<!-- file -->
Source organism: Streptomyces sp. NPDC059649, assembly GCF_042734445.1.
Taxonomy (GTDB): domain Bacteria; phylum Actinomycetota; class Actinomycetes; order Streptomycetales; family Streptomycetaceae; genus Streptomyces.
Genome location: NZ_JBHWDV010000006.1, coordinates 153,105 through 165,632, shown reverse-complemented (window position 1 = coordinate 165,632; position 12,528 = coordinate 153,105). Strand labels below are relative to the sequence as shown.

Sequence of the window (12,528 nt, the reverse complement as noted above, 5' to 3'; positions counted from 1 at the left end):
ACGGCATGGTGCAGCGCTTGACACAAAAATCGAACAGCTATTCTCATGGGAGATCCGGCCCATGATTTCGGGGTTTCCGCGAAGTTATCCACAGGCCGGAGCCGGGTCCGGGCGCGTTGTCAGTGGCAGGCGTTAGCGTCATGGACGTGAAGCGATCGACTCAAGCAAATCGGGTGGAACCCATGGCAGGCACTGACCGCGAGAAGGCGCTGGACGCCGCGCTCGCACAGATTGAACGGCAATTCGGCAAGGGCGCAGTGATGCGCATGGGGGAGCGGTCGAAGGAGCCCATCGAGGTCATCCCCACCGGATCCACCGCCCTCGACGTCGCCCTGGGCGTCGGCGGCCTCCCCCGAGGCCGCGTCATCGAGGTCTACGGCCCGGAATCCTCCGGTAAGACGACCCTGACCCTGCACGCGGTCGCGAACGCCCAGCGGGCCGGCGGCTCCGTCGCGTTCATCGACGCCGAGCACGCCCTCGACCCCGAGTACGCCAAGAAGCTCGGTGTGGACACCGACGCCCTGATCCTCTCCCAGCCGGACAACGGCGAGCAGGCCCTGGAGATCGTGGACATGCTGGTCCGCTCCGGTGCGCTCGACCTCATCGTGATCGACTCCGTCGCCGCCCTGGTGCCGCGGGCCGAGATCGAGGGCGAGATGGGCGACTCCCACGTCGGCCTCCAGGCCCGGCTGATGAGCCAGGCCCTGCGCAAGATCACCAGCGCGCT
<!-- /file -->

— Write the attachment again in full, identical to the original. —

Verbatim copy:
Source organism: Streptomyces sp. NPDC059649, assembly GCF_042734445.1.
Taxonomy (GTDB): domain Bacteria; phylum Actinomycetota; class Actinomycetes; order Streptomycetales; family Streptomycetaceae; genus Streptomyces.
Genome location: NZ_JBHWDV010000006.1, coordinates 153,105 through 165,632, shown reverse-complemented (window position 1 = coordinate 165,632; position 12,528 = coordinate 153,105). Strand labels below are relative to the sequence as shown.

Sequence of the window (12,528 nt, the reverse complement as noted above, 5' to 3'; positions counted from 1 at the left end):
ACGGCATGGTGCAGCGCTTGACACAAAAATCGAACAGCTATTCTCATGGGAGATCCGGCCCATGATTTCGGGGTTTCCGCGAAGTTATCCACAGGCCGGAGCCGGGTCCGGGCGCGTTGTCAGTGGCAGGCGTTAGCGTCATGGACGTGAAGCGATCGACTCAAGCAAATCGGGTGGAACCCATGGCAGGCACTGACCGCGAGAAGGCGCTGGACGCCGCGCTCGCACAGATTGAACGGCAATTCGGCAAGGGCGCAGTGATGCGCATGGGGGAGCGGTCGAAGGAGCCCATCGAGGTCATCCCCACCGGATCCACCGCCCTCGACGTCGCCCTGGGCGTCGGCGGCCTCCCCCGAGGCCGCGTCATCGAGGTCTACGGCCCGGAATCCTCCGGTAAGACGACCCTGACCCTGCACGCGGTCGCGAACGCCCAGCGGGCCGGCGGCTCCGTCGCGTTCATCGACGCCGAGCACGCCCTCGACCCCGAGTACGCCAAGAAGCTCGGTGTGGACACCGACGCCCTGATCCTCTCCCAGCCGGACAACGGCGAGCAGGCCCTGGAGATCGTGGACATGCTGGTCCGCTCCGGTGCGCTCGACCTCATCGTGATCGACTCCGTCGCCGCCCTGGTGCCGCGGGCCGAGATCGAGGGCGAGATGGGCGACTCCCACGTCGGCCTCCAGGCCCGGCTGATGAGCCAGGCCCTGCGCAAGATCACCAGCGCGCT